Looking after your teeth during a COVID-19 lockdown.

Looking after your teeth during a COVID-19 lockdown.

Are you not able to visit the dentist because of a COVID-19 lockdown? Should you be cancelling your routine dental appointments because of the pandemic? What happens if you have an emergency?

Here are some answers to these questions:

What Dentistry services are currently available?

In Perth, Western Australia, routine dental treatments are now available again and that has

been the case for about 10 months. After 6/2/2021; there are plans for this to continue.

What is the risk of catching coronavirus at the dentist?

Although some people think that going to the dentist is going to put you at higher risk of contracting Covid-19, it has been found in the US that less than 1% of dentists tested positive.

This appears to be because dentist’s routine attention to high quality infection control is almost considered second nature.

A heightened potential risk of coronavirus transmission can occur when using dental drills or ultrasonics. However, these can be minimized by using rubber dams or by using alternative techniques like hand scaling during hygiene appointments.

How do dentists adapt during lockdown?

The dental profession is still adapting to the procedures as more becomes known about the virus. The last time we had a lockdown we were able to see patients for extractions, dental crowns, root canal treatments, emergency treatment, and jaw related issues. Some parts of the lockdown were stricter, so it is always best to be informed by your dentist regarding the best way forward.

A lot of treatments are usually completed with use of a rubber dam, as likelihood of transmission is minimised.

At times you may be asked to wait outside in your car to minimise the risk of contact with other patients.

Should you be in a high-risk category, you may be advised to stay at home or not attend your dental appointment.

So what can I do for my teeth while I can’t go to the dentist?

Most dental problems are preventable so brushing your teeth in the morning and at night for two to three minutes will generally be a great way to reduce tooth decay and gum disease.

As a dentist, I can safely say that most people brush their teeth for less than a minute.

What sort of toothpaste should I be using?

Most dentists will recommend that you use a toothpaste with fluoride and any toothpaste that includes this would generally be okay. Not only does it prevent tooth decay, but it slows down the progression of any existing decay.

There is an increase in use of natural toothpaste, which do not contain fluoride. And these may be sufficient after having a discussion with your dentist.

Is tap water better for my teeth?

Attempting to incorporate a steady intake of tap water into your daily routine gives long-term health benefits to your teeth.

This is because fluoride is usually included in very small amounts in your tap water. If you do not like the taste of tap water fear not, you can use it in your foods while you’re cooking with it.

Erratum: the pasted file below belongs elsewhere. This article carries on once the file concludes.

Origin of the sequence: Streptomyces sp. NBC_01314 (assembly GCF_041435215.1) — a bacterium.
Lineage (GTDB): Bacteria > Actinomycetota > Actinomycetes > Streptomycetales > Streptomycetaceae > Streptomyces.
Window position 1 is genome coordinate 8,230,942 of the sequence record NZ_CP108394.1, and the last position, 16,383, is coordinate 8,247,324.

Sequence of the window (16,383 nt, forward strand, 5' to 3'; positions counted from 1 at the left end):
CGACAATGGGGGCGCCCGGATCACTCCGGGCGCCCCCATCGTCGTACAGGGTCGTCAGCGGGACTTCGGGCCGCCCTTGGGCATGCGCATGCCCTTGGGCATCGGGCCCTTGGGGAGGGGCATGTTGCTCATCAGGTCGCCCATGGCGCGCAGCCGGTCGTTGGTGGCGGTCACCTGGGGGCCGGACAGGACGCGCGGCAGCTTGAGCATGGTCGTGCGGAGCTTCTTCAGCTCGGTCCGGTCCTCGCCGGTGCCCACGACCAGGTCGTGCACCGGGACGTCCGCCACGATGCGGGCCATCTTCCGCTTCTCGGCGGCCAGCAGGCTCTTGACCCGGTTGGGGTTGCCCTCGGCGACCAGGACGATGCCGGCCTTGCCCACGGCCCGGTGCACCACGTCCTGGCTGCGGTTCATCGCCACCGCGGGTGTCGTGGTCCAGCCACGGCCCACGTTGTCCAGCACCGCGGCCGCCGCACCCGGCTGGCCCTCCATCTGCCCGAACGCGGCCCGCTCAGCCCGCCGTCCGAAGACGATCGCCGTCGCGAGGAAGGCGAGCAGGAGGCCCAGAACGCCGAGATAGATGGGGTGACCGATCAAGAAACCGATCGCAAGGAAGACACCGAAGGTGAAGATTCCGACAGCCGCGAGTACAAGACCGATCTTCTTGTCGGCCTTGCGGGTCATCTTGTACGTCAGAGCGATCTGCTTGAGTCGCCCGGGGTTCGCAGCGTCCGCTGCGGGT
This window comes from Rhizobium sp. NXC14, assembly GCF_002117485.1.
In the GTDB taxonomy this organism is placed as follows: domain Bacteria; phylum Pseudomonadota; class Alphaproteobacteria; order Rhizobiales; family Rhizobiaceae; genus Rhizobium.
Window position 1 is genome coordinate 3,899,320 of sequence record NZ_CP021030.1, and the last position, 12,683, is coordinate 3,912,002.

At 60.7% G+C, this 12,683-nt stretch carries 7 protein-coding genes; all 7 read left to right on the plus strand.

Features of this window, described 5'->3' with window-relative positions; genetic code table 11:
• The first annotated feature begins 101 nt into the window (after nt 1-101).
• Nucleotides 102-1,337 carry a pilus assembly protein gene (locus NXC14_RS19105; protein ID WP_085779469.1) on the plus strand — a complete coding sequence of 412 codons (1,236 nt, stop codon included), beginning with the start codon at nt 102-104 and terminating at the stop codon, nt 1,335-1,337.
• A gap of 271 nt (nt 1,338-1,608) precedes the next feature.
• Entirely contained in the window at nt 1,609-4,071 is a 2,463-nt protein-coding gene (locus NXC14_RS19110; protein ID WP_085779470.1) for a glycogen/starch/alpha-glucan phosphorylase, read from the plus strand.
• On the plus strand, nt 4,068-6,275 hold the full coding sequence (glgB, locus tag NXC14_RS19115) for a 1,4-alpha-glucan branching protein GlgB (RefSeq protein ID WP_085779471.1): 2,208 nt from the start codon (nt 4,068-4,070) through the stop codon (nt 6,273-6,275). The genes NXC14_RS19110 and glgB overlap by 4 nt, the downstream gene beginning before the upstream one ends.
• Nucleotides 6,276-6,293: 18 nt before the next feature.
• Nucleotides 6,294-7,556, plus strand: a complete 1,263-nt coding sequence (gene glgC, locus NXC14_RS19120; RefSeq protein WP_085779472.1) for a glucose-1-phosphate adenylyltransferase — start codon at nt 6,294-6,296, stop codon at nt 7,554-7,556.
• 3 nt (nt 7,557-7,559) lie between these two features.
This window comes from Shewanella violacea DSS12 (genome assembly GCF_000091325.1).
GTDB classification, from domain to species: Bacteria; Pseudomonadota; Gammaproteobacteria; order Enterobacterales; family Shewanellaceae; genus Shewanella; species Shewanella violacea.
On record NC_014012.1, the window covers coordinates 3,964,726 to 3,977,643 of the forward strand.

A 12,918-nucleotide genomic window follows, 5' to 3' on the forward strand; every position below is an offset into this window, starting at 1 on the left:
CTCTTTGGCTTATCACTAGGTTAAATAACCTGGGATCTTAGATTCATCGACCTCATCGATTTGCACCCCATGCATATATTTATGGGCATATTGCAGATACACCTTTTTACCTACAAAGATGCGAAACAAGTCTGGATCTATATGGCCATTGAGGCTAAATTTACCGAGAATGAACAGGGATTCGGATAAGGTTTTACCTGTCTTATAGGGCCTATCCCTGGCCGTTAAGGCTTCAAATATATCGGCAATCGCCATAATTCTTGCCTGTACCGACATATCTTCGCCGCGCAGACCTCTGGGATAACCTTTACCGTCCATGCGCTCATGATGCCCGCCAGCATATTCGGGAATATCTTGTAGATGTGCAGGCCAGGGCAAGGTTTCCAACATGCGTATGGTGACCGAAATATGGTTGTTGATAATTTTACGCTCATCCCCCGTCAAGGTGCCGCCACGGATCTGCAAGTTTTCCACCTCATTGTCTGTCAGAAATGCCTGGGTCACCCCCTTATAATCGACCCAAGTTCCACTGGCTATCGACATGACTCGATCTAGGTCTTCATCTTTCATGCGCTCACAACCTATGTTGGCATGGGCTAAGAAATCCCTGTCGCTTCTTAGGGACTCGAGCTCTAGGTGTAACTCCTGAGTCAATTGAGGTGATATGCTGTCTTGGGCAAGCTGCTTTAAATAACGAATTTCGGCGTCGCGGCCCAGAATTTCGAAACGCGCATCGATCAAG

What can I do for my gums that are bleeding?

A lot of dentists around the world have reported that gum disease has typically gotten worse in the months between the first lockdown and practices reopening. It is a good reminder that gum disease can worsen quite quickly. If you are prone to getting gum disease it is highly important that you brush and floss and keep an update on when practices will reopen so that you can book in your next dental appointment.

What constitutes a dental emergency?

An urgent dental appointment could include facial swelling extending to the eye on neck, bleeding after an extraction that doesn’t stop, toothache that prevents eating or sleeping, trauma that results in bleeding or fracturing of teeth, and sometimes temporomandibular joint issues.

The best thing to do is call us on 9284 2995. To see if you need to come in for your dental emergency.

Some advice for when we are in lockdown.

Lockdown can be a recipe for snacking but please be conscious that a lot of sugar can have a negative effect on your teeth.

If you want to have sweet foods, please have them straight after dinner or after lunch as this is the safest way to enjoy your treats. Another thing that you may consider doing is brushing your teeth afterwards (especially if your desserts are sticky). Chewing gum can be great too and maintain your hydration levels as saliva has an important role to play in your decay control.

One of the most common problems that I saw in last year’s lockdown was temporomandibular joint issues and clenching due to these stressful times. I’ve caught myself clenching on several occasions and I’m aware that a lot of people do that without even noticing.

Being aware that you’re clenching is the first step. And taking a moment to unwind, relax your tongue and muscles will all help. You may even consider using a hot compress on your jaw, which will help soothe and tired muscles.

Have an emergency kit ready.

It is sensible to have some form of painkillers at home such as paracetamol or Ibuprofen. These are all very effective in reducing dental pain and may be needed if you’re filling falls out or you have a dental emergency.

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